Existing since 1897, Farm Tomita is known for its vast and beautiful lavender fields. Since we visit the site in September, all of the lavender crops have already been harvested (the best time to see them is in July). However, we still get to see the multi-colored Hanabito field, as well as the Autumn field. And while we may not get to see actual lavender flowers in the fields, we get to experience lavender in many other ways. I try lavender ice cream, for instance, a welcome refreshment on this warm day. There are a couple of buildings throughout the farm, from which you can buy anything and everything lavender — essential oils, soaps, eye pillows, soaps, and more. We also get to see the distillery and perfume-making processes at work. Joyce especially loves how everything is lavender-color, from the staff’s shirts to their scooters.

From Nakafurano, we get on the return bus all the way to its final stop, the New Prince Hotel. This is where you need to stop if you wish to visit Ningle Terrace, which is what we’re about to do. Ningle Terrace looks like something straight out of a Claude Ponti book (if you get this reference, I’m 99% sure you’re French). Picture a dozen wooden cabins surrounded by tall pines, the whole mood complete with string lights. Yes, it’s touristy, but it’s also a pretty magical experience. I recommend visiting the shop with the creepy gnome-carved candles for a good laugh. One caveat of going to Ningle Terrace in the evening is that the buses stop running after the afternoon, so you’ll have to take a taxi to get back to downtown Furano. This’ll cost around $20 — less if you share!

Furano is mostly a ski town, so it’s very quiet in September. However, there are still plenty of food options to choose from. We grab dinner at Masaya, a cozy restaurant where you can watch the cooks prepare your meal on the grill. I get the mochi okonomiyaki, which has nothing to do with dessert mochis. Made of potatoes, cheese and cabbage, my okonomiyaki (isn’t that such a fun word to say?) is one of the most comforting foods I’ve ever eaten.

Tonight, we stay at Hostel Tomar. We booked a private room, which feels like a very adult thing to do.


We check out from Hostel Tomar, and decide to try to find a café to grab some breakfast before boarding our train back to Sapporo. The issue with Furano is that basically no cafés or bakeries are open before 10am, which, as a French New Yorker, is wild. With a little research, we manage to find Polar Coffee, a cute coffee shop that opened just recently. Turns out the employees speak Chinese, so that’s the language I decide to (somewhat clumsily) order in. Joyce gets the iced white mocha, and I get the iced chocolate with a double-chocolate muffin. The muffin is the biggest fucking thing I have ever seen, and it’s delicious. But it doesn’t beat the iced chocolate, which is basically a fancy-ass milkshake. I’d fly across the world every day for it. Okay, maybe not.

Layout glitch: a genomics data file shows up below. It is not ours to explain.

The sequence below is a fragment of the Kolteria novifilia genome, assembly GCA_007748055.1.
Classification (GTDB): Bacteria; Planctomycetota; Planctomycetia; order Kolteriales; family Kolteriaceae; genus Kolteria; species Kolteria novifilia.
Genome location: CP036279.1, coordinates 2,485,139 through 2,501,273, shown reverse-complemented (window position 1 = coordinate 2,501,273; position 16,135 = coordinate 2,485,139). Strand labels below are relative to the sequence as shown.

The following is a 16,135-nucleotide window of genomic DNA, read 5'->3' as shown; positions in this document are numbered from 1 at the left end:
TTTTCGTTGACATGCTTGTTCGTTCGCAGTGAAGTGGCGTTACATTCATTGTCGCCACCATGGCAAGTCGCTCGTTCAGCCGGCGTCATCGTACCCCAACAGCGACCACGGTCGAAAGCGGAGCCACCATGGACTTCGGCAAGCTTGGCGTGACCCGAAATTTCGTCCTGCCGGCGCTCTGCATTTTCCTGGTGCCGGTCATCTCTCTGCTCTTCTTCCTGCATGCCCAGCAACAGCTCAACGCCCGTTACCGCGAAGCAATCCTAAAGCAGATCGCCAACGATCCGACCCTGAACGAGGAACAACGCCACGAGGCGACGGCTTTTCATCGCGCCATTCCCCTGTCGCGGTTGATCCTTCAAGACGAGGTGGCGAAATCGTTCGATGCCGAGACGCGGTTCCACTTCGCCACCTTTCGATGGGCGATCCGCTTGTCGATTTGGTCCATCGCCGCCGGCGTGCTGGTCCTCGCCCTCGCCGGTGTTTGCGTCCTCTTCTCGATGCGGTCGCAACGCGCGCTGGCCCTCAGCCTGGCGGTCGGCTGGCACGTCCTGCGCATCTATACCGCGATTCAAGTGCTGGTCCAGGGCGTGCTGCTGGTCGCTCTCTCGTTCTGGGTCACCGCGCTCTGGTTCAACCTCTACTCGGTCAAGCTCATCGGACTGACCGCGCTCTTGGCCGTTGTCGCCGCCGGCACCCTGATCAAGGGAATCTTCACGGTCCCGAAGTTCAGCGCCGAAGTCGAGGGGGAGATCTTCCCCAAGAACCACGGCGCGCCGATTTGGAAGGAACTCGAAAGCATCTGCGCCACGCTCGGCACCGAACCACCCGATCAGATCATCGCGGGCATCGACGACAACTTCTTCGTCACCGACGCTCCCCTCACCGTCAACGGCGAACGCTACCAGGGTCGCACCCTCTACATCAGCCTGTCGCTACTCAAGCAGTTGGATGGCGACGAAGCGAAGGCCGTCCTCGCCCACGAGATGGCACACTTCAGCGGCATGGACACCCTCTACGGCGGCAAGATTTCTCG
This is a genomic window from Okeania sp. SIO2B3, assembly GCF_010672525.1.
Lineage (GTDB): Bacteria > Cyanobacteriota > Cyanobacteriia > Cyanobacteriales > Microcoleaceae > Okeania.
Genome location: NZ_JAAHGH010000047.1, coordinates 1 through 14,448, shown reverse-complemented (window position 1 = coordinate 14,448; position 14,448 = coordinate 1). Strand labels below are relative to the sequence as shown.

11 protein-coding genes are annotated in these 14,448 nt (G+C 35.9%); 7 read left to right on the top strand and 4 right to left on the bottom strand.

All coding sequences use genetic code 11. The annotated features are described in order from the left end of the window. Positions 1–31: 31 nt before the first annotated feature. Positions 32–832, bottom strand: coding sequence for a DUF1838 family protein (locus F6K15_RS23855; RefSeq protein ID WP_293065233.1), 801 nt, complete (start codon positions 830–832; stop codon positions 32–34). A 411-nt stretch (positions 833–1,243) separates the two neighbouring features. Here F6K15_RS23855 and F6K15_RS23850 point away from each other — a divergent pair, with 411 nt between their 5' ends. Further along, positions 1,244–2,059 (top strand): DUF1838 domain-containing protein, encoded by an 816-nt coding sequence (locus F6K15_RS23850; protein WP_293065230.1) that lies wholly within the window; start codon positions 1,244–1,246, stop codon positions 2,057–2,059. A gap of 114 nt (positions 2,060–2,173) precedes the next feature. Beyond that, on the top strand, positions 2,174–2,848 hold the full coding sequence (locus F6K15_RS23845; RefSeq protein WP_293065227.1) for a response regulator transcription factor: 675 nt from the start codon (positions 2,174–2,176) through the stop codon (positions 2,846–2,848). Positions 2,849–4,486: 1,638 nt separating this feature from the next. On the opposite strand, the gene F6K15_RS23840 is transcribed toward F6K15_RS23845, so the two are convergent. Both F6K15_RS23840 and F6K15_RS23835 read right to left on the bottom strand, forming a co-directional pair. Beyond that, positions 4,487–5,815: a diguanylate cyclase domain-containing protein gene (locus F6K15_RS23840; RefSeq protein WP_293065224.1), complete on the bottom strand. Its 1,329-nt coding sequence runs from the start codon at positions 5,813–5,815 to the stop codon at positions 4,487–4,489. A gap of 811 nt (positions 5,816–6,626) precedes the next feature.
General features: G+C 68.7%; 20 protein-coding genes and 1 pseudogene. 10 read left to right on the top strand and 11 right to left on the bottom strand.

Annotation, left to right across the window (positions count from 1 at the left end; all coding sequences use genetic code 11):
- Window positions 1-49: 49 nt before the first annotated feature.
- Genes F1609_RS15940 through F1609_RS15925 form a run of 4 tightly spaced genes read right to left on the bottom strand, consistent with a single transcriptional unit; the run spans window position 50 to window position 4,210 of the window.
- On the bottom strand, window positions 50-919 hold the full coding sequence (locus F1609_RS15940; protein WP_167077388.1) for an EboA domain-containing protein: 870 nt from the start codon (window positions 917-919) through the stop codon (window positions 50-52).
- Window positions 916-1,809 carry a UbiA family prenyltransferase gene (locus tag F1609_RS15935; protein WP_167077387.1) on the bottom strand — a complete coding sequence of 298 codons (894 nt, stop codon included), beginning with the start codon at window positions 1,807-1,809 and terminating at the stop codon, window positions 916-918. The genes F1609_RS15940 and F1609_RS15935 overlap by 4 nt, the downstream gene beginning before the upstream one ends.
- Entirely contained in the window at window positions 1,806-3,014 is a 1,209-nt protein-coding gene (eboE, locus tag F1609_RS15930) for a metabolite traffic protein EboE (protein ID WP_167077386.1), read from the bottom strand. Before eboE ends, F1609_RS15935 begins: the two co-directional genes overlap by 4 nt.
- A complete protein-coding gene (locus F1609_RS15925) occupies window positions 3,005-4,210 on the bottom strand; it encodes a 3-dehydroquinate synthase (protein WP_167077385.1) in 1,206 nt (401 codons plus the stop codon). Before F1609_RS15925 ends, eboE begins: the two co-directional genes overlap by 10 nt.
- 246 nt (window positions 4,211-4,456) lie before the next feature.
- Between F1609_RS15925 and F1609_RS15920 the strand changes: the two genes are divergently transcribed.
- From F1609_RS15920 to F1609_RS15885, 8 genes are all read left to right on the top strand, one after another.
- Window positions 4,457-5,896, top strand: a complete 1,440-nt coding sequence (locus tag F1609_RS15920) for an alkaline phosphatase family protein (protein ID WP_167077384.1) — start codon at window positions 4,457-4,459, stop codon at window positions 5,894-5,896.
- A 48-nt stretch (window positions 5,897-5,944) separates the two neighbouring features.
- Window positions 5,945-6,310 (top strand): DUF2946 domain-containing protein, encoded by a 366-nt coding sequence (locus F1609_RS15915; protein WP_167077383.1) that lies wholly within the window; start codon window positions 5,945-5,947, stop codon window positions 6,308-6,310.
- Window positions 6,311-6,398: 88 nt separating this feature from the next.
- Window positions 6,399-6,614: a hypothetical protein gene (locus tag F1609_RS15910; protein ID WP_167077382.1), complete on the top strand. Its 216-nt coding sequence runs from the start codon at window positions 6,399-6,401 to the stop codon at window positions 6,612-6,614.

We take two trains back to Sapporo, and then another train (which actually looked more like a subway) to Otaru. Otaru is a small harbor city located a 30 minute ride northwest of Sapporo. The city served as a major trade and fishing port in Hokkaido, and its still-standing old warehouses and trade company office buildings are testaments to this past.

Once in Otaru, we walk around and decide to stop by the post office to write some letters and send them out to our friends and family. The mailbox we toss the letters in is very cute, and looks similar to those you’d find in the UK. After this wholesome little interlude, we stroll along the busy Sakaimachi Street, where we see some traditional buildings. Many, if not most, of the shops there are quite touristy and sell glass products, which I’m not a huge fan of. We do step inside LeTao, a big cheesecake shop that’s apparently very popular in the area. A lot of the products in there are pretty mysterious, but luckily there are samples for you to try. I get a box of langues de chat filled with a thin layer of tangy cheesecake for my parents. They love langues de chat and cheesecake, so I can’t really go wrong there.

My favorite store in Otaru is Character House Yume no Oto, a two-story wonderland of your favorite Japanese characters. The upper floor is entirely dedicated to the Miyazaki universe, and I could spend hours marveling at all the No-Face, Totoro, Jiji’s and Susuwatari iterations for sale.

We then walk along the popular Otaru Canal, which is actually fairly short. From our side of the canal, we admire the quaint buildings across the water. Having been to Bruges, I must be a little jaded, because everyone around us seems in total awe of this place. Joyce purchases some lovely watercolor postcards from an artist called Hitoshi Horii.

Back in Sapporo, we struggle once more to find a restaurant that caters to my vegetarianism. We settle on Sapporo Cheese House Mero, a place known for its raclettes and fondues, both of which seem to be very popular in Hokkaido. I get a pasta dish with cream sauce, and Joyce tries raclette for the first time in her life. I give her a few pointers, because dipping potatoes in the cheese is a major faux-pas (just kidding, Joyce — watching you eat raclette is one of the most romantic things we’ve ever done together).

Our romantic evening continues (and ends) with us sharing a big chocolate ice cream sundae thing at And Initial. Sugar cravings fulfilled, we head back to Hostel Yuyu. The staff was nice enough to place us in the same beds we had stayed in on our first night, so we feel right at home.